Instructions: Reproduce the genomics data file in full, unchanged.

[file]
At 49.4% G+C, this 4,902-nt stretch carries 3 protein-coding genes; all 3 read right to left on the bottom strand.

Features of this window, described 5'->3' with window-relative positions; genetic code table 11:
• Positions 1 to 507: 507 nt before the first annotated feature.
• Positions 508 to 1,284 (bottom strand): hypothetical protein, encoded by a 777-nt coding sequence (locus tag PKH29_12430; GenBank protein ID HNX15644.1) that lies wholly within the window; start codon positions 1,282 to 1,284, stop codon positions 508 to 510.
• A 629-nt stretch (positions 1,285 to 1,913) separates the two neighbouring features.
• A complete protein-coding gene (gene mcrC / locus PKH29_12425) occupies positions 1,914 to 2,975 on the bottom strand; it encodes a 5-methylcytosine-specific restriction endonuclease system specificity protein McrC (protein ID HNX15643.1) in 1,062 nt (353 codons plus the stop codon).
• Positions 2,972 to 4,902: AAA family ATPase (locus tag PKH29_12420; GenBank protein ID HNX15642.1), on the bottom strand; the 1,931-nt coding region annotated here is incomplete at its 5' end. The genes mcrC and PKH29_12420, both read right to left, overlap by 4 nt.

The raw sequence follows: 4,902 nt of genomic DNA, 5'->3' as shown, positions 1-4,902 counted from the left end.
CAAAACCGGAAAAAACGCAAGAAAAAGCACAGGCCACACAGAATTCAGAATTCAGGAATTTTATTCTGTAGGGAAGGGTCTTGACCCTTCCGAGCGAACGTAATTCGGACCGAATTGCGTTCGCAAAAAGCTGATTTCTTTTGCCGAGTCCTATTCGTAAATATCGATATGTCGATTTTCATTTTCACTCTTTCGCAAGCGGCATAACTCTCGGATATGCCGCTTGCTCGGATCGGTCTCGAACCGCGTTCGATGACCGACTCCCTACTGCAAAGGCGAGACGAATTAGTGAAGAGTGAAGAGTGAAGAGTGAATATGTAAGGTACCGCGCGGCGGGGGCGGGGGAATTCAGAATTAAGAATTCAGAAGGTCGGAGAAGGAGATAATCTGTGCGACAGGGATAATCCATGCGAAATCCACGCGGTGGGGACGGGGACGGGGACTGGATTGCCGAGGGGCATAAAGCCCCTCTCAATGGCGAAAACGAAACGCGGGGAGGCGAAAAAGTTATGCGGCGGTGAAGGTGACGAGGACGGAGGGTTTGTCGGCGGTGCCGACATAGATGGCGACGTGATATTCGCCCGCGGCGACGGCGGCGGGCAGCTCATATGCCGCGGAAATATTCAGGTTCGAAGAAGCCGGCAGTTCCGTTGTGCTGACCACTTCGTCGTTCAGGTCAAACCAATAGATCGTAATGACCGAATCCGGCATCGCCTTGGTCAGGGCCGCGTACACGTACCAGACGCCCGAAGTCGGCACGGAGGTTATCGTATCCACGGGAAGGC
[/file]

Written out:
At 49.4% G+C, this 4,902-nt stretch carries 3 protein-coding genes; all 3 read right to left on the bottom strand.

Features of this window, described 5'->3' with window-relative positions; genetic code table 11:
• Positions 1 to 507: 507 nt before the first annotated feature.
• Positions 508 to 1,284 (bottom strand): hypothetical protein, encoded by a 777-nt coding sequence (locus tag PKH29_12430; GenBank protein ID HNX15644.1) that lies wholly within the window; start codon positions 1,282 to 1,284, stop codon positions 508 to 510.
• A 629-nt stretch (positions 1,285 to 1,913) separates the two neighbouring features.
• A complete protein-coding gene (gene mcrC / locus PKH29_12425) occupies positions 1,914 to 2,975 on the bottom strand; it encodes a 5-methylcytosine-specific restriction endonuclease system specificity protein McrC (protein ID HNX15643.1) in 1,062 nt (353 codons plus the stop codon).
• Positions 2,972 to 4,902: AAA family ATPase (locus tag PKH29_12420; GenBank protein ID HNX15642.1), on the bottom strand; the 1,931-nt coding region annotated here is incomplete at its 5' end. The genes mcrC and PKH29_12420, both read right to left, overlap by 4 nt.

The raw sequence follows: 4,902 nt of genomic DNA, 5'->3' as shown, positions 1-4,902 counted from the left end.
CAAAACCGGAAAAAACGCAAGAAAAAGCACAGGCCACACAGAATTCAGAATTCAGGAATTTTATTCTGTAGGGAAGGGTCTTGACCCTTCCGAGCGAACGTAATTCGGACCGAATTGCGTTCGCAAAAAGCTGATTTCTTTTGCCGAGTCCTATTCGTAAATATCGATATGTCGATTTTCATTTTCACTCTTTCGCAAGCGGCATAACTCTCGGATATGCCGCTTGCTCGGATCGGTCTCGAACCGCGTTCGATGACCGACTCCCTACTGCAAAGGCGAGACGAATTAGTGAAGAGTGAAGAGTGAAGAGTGAATATGTAAGGTACCGCGCGGCGGGGGCGGGGGAATTCAGAATTAAGAATTCAGAAGGTCGGAGAAGGAGATAATCTGTGCGACAGGGATAATCCATGCGAAATCCACGCGGTGGGGACGGGGACGGGGACTGGATTGCCGAGGGGCATAAAGCCCCTCTCAATGGCGAAAACGAAACGCGGGGAGGCGAAAAAGTTATGCGGCGGTGAAGGTGACGAGGACGGAGGGTTTGTCGGCGGTGCCGACATAGATGGCGACGTGATATTCGCCCGCGGCGACGGCGGCGGGCAGCTCATATGCCGCGGAAATATTCAGGTTCGAAGAAGCCGGCAGTTCCGTTGTGCTGACCACTTCGTCGTTCAGGTCAAACCAATAGATCGTAATGACCGAATCCGGCATCGCCTTGGTCAGGGCCGCGTACACGTACCAGACGCCCGAAGTCGGCACGGAGGTTATCGTATCCACGGGAAGGC